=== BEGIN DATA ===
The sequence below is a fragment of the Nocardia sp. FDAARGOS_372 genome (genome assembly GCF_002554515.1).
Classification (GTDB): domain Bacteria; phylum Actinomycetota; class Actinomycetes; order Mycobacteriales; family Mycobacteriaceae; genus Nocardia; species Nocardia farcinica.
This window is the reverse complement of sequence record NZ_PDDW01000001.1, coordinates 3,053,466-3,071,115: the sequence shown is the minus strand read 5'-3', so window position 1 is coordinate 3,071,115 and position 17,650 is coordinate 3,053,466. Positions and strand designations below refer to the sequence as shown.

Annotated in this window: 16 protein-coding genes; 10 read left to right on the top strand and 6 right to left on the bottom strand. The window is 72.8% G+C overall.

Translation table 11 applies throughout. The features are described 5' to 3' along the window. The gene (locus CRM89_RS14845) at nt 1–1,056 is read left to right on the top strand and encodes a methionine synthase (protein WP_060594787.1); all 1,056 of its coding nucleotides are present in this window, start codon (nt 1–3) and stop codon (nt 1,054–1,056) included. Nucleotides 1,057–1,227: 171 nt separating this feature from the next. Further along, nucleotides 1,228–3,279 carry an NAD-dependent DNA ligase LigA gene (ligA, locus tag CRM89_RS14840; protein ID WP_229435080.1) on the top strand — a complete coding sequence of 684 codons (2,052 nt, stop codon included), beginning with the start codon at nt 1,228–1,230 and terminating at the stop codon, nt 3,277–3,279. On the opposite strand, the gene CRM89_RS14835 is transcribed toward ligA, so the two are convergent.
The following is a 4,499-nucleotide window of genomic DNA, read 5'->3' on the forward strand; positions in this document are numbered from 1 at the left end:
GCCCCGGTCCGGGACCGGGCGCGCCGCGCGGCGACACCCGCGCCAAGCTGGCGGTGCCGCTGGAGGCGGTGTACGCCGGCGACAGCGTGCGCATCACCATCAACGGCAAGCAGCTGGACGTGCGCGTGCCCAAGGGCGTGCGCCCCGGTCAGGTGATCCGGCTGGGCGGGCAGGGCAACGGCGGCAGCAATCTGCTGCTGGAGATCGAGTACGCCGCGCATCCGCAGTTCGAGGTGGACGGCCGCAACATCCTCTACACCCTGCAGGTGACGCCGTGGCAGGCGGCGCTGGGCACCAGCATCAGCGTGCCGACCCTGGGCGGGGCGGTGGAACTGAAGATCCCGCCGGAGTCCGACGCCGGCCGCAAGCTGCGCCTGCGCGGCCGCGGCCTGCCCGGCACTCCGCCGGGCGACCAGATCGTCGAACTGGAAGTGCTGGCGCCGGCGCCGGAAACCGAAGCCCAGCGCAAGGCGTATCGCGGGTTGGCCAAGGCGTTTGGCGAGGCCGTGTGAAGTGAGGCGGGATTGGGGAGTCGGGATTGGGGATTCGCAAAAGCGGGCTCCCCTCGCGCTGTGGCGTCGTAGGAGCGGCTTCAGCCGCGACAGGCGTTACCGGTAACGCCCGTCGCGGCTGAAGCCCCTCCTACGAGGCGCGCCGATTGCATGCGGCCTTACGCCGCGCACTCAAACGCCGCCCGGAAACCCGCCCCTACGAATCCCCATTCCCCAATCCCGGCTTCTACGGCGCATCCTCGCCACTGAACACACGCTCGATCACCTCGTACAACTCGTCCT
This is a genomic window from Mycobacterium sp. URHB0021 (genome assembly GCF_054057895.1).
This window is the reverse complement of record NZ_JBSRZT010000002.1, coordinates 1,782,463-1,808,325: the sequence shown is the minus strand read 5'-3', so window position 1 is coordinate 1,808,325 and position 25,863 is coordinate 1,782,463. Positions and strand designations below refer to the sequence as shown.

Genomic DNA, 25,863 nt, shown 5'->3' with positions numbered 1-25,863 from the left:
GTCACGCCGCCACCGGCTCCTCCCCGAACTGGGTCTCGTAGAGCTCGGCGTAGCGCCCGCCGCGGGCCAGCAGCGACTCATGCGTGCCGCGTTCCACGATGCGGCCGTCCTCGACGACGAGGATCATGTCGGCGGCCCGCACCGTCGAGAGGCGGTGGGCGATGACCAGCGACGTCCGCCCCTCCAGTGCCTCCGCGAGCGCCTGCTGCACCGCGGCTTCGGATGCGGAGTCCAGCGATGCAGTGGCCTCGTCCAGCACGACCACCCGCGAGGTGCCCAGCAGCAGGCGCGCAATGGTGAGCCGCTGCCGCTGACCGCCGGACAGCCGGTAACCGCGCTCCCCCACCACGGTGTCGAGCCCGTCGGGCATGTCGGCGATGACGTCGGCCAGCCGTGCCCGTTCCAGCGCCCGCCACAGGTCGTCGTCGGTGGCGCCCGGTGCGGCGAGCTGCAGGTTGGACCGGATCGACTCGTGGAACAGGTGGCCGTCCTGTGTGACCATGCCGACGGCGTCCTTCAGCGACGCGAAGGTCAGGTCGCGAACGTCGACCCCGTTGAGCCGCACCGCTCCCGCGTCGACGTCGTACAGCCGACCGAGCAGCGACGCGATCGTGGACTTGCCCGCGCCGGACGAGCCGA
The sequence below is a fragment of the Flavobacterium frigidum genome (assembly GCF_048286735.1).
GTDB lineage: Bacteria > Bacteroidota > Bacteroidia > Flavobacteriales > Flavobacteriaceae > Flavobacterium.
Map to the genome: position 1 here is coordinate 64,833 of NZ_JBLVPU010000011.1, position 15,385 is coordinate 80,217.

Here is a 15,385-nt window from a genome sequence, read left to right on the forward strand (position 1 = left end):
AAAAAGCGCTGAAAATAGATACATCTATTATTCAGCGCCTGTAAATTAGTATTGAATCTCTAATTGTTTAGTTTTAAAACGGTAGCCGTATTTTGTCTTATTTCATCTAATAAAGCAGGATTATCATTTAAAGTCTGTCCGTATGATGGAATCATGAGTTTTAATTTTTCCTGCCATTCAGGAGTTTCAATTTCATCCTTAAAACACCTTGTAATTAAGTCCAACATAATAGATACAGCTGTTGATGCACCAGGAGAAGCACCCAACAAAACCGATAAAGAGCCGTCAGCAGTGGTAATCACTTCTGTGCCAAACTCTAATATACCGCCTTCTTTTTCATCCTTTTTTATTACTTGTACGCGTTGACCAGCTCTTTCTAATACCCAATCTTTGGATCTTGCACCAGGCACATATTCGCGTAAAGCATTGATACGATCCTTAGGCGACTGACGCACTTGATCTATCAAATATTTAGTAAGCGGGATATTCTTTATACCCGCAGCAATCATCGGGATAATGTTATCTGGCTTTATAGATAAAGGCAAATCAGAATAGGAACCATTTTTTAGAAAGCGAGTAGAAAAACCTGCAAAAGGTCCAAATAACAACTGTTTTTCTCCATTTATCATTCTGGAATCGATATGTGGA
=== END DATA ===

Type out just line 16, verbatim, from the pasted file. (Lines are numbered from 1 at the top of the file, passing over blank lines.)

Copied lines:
AAAAAGCGCTGAAAATAGATACATCTATTATTCAGCGCCTGTAAATTAGTATTGAATCTCTAATTGTTTAGTTTTAAAACGGTAGCCGTATTTTGTCTTATTTCATCTAATAAAGCAGGATTATCATTTAAAGTCTGTCCGTATGATGGAATCATGAGTTTTAATTTTTCCTGCCATTCAGGAGTTTCAATTTCATCCTTAAAACACCTTGTAATTAAGTCCAACATAATAGATACAGCTGTTGATGCACCAGGAGAAGCACCCAACAAAACCGATAAAGAGCCGTCAGCAGTGGTAATCACTTCTGTGCCAAACTCTAATATACCGCCTTCTTTTTCATCCTTTTTTATTACTTGTACGCGTTGACCAGCTCTTTCTAATACCCAATCTTTGGATCTTGCACCAGGCACATATTCGCGTAAAGCATTGATACGATCCTTAGGCGACTGACGCACTTGATCTATCAAATATTTAGTAAGCGGGATATTCTTTATACCCGCAGCAATCATCGGGATAATGTTATCTGGCTTTATAGATAAAGGCAAATCAGAATAGGAACCATTTTTTAGAAAGCGAGTAGAAAAACCTGCAAAAGGTCCAAATAACAACTGTTTTTCTCCATTTATCATTCTGGAATCGATATGTGGA